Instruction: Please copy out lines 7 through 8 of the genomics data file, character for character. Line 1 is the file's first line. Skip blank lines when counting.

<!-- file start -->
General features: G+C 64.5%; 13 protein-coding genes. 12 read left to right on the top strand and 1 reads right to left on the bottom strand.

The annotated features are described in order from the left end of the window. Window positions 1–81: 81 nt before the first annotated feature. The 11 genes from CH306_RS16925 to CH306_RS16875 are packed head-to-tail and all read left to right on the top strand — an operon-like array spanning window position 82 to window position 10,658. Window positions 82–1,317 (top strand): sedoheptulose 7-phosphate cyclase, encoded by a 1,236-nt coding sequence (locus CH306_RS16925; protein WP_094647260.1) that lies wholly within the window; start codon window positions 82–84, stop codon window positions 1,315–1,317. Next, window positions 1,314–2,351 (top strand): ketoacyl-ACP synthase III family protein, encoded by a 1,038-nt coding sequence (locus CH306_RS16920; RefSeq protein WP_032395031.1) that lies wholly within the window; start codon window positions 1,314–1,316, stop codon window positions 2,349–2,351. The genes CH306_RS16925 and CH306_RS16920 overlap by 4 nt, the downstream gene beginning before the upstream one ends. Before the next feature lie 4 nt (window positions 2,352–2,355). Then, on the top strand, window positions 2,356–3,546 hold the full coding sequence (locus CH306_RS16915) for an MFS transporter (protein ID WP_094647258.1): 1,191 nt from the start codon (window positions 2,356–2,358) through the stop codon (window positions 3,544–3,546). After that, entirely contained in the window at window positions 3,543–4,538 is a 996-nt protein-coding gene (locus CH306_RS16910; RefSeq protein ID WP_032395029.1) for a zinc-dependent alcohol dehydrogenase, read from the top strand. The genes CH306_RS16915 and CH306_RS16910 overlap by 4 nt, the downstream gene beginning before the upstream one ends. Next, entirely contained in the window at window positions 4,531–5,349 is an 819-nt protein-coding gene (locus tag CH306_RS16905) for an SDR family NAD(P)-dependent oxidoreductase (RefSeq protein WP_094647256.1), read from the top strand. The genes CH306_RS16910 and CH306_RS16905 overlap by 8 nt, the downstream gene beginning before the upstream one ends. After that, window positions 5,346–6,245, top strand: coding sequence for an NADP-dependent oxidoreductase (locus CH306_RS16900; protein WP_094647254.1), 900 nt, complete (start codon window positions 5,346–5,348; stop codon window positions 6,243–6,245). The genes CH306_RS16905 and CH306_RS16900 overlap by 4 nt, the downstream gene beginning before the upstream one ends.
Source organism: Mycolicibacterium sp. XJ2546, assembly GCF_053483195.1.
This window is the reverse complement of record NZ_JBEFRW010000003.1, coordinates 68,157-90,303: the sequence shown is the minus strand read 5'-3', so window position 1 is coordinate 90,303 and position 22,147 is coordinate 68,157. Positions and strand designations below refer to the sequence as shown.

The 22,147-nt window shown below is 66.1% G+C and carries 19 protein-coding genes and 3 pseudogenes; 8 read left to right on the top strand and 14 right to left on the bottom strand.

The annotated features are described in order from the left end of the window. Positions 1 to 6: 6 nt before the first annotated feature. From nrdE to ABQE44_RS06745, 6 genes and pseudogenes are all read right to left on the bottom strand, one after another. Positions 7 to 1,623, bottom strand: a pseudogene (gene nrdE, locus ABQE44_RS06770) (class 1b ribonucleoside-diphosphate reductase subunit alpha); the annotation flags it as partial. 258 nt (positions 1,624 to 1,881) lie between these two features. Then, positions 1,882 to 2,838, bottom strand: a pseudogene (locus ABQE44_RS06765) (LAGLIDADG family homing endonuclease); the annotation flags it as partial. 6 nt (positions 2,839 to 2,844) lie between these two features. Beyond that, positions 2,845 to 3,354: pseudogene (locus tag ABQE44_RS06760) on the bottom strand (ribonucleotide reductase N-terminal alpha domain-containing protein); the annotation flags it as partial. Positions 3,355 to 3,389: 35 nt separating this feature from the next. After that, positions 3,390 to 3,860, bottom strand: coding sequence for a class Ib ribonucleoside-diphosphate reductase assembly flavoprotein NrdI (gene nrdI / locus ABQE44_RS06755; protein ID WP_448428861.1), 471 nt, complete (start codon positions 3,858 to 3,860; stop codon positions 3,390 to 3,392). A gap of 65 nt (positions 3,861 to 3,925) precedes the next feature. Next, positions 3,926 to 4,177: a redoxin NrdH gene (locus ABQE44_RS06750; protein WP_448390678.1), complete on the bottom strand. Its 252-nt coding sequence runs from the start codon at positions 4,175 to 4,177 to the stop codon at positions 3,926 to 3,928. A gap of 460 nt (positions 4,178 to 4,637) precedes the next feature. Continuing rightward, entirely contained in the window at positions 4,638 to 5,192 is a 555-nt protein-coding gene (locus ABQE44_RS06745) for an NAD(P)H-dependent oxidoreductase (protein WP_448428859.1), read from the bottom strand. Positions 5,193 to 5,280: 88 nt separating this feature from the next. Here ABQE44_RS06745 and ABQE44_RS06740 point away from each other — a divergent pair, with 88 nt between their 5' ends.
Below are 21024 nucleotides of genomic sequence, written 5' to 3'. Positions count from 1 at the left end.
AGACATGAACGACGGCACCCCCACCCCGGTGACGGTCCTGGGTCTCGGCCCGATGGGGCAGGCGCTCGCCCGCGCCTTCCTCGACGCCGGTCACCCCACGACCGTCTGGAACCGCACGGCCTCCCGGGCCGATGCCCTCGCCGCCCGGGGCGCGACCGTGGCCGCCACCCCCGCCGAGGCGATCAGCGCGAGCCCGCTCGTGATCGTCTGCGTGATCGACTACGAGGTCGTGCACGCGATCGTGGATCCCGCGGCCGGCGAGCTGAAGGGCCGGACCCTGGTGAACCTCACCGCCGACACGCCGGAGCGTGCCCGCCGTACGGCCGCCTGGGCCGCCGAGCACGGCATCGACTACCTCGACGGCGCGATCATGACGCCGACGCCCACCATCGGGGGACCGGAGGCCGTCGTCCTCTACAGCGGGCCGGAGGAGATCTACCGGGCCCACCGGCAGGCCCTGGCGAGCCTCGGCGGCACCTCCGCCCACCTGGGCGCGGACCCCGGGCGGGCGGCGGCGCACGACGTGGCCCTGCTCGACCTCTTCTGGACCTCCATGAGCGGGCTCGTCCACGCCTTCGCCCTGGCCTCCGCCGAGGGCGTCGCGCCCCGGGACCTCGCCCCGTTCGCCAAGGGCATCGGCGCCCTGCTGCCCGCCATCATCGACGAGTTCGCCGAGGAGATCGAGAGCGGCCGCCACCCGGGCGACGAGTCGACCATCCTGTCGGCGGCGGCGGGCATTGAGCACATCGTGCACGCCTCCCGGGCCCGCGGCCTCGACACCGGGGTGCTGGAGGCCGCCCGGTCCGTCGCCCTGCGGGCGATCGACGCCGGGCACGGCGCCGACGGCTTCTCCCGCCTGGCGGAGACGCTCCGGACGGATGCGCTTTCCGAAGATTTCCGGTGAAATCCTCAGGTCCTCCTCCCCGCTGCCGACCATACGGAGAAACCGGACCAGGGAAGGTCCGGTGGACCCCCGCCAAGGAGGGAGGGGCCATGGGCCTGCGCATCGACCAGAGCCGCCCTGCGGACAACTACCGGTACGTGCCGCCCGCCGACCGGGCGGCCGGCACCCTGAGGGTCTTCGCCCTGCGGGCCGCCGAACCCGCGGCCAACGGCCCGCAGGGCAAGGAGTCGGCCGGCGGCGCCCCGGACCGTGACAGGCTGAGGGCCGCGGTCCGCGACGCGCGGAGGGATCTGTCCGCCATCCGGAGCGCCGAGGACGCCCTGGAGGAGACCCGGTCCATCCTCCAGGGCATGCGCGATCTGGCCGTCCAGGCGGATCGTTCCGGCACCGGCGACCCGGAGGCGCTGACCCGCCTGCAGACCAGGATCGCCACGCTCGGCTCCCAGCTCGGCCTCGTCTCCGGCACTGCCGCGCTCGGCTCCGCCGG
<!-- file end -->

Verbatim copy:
Below are 21024 nucleotides of genomic sequence, written 5' to 3'. Positions count from 1 at the left end.
AGACATGAACGACGGCACCCCCACCCCGGTGACGGTCCTGGGTCTCGGCCCGATGGGGCAGGCGCTCGCCCGCGCCTTCCTCGACGCCGGTCACCCCACGACCGTCTGGAACCGCACGGCCTCCCGGGCCGATGCCCTCGCCGCCCGGGGCGCGACCGTGGCCGCCACCCCCGCCGAGGCGATCAGCGCGAGCCCGCTCGTGATCGTCTGCGTGATCGACTACGAGGTCGTGCACGCGATCGTGGATCCCGCGGCCGGCGAGCTGAAGGGCCGGACCCTGGTGAACCTCACCGCCGACACGCCGGAGCGTGCCCGCCGTACGGCCGCCTGGGCCGCCGAGCACGGCATCGACTACCTCGACGGCGCGATCATGACGCCGACGCCCACCATCGGGGGACCGGAGGCCGTCGTCCTCTACAGCGGGCCGGAGGAGATCTACCGGGCCCACCGGCAGGCCCTGGCGAGCCTCGGCGGCACCTCCGCCCACCTGGGCGCGGACCCCGGGCGGGCGGCGGCGCACGACGTGGCCCTGCTCGACCTCTTCTGGACCTCCATGAGCGGGCTCGTCCACGCCTTCGCCCTGGCCTCCGCCGAGGGCGTCGCGCCCCGGGACCTCGCCCCGTTCGCCAAGGGCATCGGCGCCCTGCTGCCCGCCATCATCGACGAGTTCGCCGAGGAGATCGAGAGCGGCCGCCACCCGGGCGACGAGTCGACCATCCTGTCGGCGGCGGCGGGCATTGAGCACATCGTGCACGCCTCCCGGGCCCGCGGCCTCGACACCGGGGTGCTGGAGGCCGCCCGGTCCGTCGCCCTGCGGGCGATCGACGCCGGGCACGGCGCCGACGGCTTCTCCCGCCTGGCGGAGACGCTCCGGACGGATGCGCTTTCCGAAGATTTCCGGTGAAATCCTCAGGTCCTCCTCCCCGCTGCCGACCATACGGAGAAACCGGACCAGGGAAGGTCCGGTGGACCCCCGCCAAGGAGGGAGGGGCCATGGGCCTGCGCATCGACCAGAGCCGCCCTGCGGACAACTACCGGTACGTGCCGCCCGCCGACCGGGCGGCCGGCACCCTGAGGGTCTTCGCCCTGCGGGCCGCCGAACCCGCGGCCAACGGCCCGCAGGGCAAGGAGTCGGCCGGCGGCGCCCCGGACCGTGACAGGCTGAGGGCCGCGGTCCGCGACGCGCGGAGGGATCTGTCCGCCATCCGGAGCGCCGAGGACGCCCTGGAGGAGACCCGGTCCATCCTCCAGGGCATGCGCGATCTGGCCGTCCAGGCGGATCGTTCCGGCACCGGCGACCCGGAGGCGCTGACCCGCCTGCAGACCAGGATCGCCACGCTCGGCTCCCAGCTCGGCCTCGTCTCCGGCACTGCCGCGCTCGGCTCCGCCGG